Time for some critical reflection: what really is the value of photography for brands? This will not be a promotional piece for my own photography, but more likely some openhearted soul searching.

Two meetings

I recently had two meetings that really helped me a lot in answering the question regarding the value of photography. The first was with my videographer buddy Mark Kwikkers, with whom I teamed up to shoot the Klean Kanteen stories last year. We got to the subject of what my work, or that of any visual creator, can help brands accomplish. I’ll get back to how we answered this momentarily – sorry about the cliffhanger.

More soul searching coming at you right here: What drives me in photographing athletes.

Elodie Kuijper riding in the fog in Belgium

My second meeting was with Mathijs Visser of Happy Horizon in Eindhoven. Happy Horizon is a family of marketing agencies, focusing on activation, lead generation and online marketing, among other areas of expertise. Mathijs had given a talk at my co-working space in SX Eindhoven recently, and I was eager to get his take on the question that had been bugging me. What’s interesting about Mathijs’ agency, is that they focus on making results measurable. Campaigns need to have a return on investment, and that return is measured meticulously through a wide array of systems including social media’s advertising tools. But how does one measure the return on investment of a photograph, and therefore the value of photography?

Please feel free to substitute photography with any creative/visual discipline you like, including video and copywriting.

To measure or not to measure

Now the easy answer would be that yes, one can measure the value of photography. Marketers can easily do A/B testing of both offline and online campaigns and see which yielded the best return. The results will probably show that what’s generally considered a good photo will outperform a bad photo, but not by a whole lot. I feel that a photo’s stopping power will be far more important, in addition to whether it fits the campaign. There can even be some psychological and cultural factors involved.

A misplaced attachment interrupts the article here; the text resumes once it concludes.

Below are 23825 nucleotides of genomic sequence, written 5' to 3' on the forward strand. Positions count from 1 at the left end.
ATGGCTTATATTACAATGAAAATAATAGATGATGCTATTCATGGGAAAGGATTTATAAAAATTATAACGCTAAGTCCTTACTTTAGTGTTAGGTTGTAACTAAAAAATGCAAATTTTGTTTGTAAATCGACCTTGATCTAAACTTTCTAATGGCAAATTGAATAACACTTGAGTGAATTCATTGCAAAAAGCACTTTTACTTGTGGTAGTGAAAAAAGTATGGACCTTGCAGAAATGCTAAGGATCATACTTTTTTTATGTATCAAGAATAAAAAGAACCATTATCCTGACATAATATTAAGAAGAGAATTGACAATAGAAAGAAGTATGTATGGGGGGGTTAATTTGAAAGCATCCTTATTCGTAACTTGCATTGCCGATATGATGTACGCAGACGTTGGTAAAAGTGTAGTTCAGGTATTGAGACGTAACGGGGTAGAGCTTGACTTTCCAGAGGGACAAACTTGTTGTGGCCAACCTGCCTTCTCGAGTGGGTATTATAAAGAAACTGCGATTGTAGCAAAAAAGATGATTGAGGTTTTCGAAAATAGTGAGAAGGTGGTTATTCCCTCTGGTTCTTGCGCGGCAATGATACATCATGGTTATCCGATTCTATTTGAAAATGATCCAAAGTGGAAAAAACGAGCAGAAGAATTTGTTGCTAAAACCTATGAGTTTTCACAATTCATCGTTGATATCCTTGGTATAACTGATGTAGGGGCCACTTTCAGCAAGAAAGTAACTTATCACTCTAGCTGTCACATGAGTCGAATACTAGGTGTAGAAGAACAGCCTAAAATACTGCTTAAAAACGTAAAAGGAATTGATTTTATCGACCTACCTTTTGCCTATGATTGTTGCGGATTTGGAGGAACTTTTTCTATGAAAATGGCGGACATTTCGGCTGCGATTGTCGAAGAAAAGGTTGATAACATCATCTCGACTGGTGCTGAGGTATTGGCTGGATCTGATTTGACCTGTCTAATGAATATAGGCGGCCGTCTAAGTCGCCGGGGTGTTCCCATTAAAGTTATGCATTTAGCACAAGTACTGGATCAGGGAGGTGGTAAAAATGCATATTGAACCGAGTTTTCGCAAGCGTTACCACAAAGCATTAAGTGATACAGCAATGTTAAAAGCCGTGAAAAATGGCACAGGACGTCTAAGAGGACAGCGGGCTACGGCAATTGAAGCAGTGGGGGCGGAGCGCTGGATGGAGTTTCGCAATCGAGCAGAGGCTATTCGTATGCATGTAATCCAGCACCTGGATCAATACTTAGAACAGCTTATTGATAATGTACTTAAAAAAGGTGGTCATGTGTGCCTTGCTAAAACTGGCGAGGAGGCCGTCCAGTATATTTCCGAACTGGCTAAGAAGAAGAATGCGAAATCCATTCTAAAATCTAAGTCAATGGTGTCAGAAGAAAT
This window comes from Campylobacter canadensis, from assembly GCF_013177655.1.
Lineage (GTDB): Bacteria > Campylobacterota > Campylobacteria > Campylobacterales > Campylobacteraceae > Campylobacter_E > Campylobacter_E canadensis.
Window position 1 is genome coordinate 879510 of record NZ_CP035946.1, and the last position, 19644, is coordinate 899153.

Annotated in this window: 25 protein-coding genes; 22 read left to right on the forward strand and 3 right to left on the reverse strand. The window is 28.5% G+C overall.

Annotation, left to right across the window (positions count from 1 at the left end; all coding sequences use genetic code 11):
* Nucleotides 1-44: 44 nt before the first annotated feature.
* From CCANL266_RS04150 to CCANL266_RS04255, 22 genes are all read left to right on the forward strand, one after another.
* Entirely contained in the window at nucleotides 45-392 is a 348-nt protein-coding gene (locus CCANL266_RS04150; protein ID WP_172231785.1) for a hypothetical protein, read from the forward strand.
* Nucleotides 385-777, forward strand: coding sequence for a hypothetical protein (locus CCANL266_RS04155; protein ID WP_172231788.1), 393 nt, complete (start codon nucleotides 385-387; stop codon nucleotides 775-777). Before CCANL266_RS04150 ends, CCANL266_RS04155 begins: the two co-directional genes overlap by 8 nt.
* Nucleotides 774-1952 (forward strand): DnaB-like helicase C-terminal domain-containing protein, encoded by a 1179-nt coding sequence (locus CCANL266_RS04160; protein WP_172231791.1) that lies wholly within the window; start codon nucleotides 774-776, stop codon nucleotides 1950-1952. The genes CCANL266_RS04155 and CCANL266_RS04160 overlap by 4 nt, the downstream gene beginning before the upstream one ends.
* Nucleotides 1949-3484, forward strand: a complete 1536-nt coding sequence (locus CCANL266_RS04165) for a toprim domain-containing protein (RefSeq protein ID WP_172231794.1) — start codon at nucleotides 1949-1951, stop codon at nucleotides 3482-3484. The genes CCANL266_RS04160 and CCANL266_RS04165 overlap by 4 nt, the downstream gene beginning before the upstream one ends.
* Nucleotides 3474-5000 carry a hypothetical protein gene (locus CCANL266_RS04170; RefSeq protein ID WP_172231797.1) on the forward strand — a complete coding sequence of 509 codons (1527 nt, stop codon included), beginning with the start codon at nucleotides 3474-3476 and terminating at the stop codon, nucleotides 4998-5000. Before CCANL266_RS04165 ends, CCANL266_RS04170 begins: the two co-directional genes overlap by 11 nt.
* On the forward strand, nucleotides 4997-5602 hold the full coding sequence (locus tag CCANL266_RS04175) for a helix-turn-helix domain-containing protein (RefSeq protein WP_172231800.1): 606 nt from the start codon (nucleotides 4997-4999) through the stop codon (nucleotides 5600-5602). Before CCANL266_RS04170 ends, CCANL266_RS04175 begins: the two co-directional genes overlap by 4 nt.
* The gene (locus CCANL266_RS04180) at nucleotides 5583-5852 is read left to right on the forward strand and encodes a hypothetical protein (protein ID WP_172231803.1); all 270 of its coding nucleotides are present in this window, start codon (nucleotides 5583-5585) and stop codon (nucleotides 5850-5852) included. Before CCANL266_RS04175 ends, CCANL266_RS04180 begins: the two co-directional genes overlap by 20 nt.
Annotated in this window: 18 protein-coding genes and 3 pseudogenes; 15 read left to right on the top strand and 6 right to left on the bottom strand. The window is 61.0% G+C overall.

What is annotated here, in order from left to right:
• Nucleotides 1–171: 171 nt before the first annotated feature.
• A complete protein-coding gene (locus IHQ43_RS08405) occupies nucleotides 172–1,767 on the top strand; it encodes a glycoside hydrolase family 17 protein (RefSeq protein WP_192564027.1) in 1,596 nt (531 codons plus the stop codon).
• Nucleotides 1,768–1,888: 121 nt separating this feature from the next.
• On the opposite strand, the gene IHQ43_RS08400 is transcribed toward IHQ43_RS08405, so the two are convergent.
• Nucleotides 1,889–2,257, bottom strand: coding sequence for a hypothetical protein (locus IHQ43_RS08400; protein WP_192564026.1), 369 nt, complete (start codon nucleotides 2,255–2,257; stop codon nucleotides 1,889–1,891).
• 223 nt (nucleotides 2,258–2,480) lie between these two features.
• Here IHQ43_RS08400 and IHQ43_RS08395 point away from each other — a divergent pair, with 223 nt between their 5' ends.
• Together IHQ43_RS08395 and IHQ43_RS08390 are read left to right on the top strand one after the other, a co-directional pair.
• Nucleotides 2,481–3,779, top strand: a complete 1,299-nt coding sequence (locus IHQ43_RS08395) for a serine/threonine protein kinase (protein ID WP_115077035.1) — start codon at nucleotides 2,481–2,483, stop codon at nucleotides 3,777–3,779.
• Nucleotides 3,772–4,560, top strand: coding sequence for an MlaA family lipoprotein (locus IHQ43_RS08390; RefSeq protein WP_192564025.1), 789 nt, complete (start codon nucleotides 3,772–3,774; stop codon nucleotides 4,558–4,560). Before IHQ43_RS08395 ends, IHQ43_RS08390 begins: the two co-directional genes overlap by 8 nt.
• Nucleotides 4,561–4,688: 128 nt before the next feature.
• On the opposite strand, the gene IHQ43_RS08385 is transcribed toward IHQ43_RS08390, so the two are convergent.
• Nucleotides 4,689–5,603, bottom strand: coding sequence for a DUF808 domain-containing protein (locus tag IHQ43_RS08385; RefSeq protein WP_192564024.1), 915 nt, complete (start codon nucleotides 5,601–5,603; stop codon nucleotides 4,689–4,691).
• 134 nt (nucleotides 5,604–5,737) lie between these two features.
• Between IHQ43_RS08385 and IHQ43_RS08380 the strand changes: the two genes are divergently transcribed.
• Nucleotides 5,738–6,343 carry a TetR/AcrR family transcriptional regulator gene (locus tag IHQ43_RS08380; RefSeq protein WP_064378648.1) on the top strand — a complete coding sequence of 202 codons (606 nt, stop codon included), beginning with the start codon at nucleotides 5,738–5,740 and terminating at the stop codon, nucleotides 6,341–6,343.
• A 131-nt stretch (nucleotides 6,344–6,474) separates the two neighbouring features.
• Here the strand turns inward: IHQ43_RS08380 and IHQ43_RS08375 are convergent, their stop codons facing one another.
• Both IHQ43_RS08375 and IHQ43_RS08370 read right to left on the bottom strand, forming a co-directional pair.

But what if a photo (series) isn’t used in a specific campaign with a specific goal of conversion? Is there any quantifiable measure to determine the value of photography in that case? Personally, I feel that my photos are far more suited for building a brand. They generally aren’t key visuals, but instead show the hard work and characters of athletes. The only thing I’m trying to sell with my photos is the athlete’s dedication, and I like to work with brands who feel the same way. I now believe it is pointless for me to even try to measure the value of my work. I’m in the business of brand building through genuine storytelling with athletes through photography, not that of delivering immediate conversion of leads to sales.

Australian hockey players cheering during 2019 FIH Pro League finals in Amsterdam

The value of photography: building brand loyalty

So back to my talk with Mark, which helped me in an interesting way. I’d always been trying to define the value of photography through starting at the photograph. However, Mark helped me look at things from the top, from the brand that is. A brand’s long term goals will necessarily include sustainability of its business. Brands can accomplish this through brand loyalty of customers. Long term loyalty can be accomplished by marketing a brand’s core values, instead of focusing on its products. Sports brands, teams and sponsors can market their core values through their athletes. By letting the athlete’s hard work and character shine, the brand is basically telling consumers: these are the athletes we support, because they are a reflection of what we believe in ourselves. Well isn’t that a coincidence, this is exactly what I focus on.

Long story short, I found the answer to my question:

The value of (my) photography is that it helps strong brands build long term loyalty from their consumers, by showcasing their core values through capturing the hard work and characters of their athletes.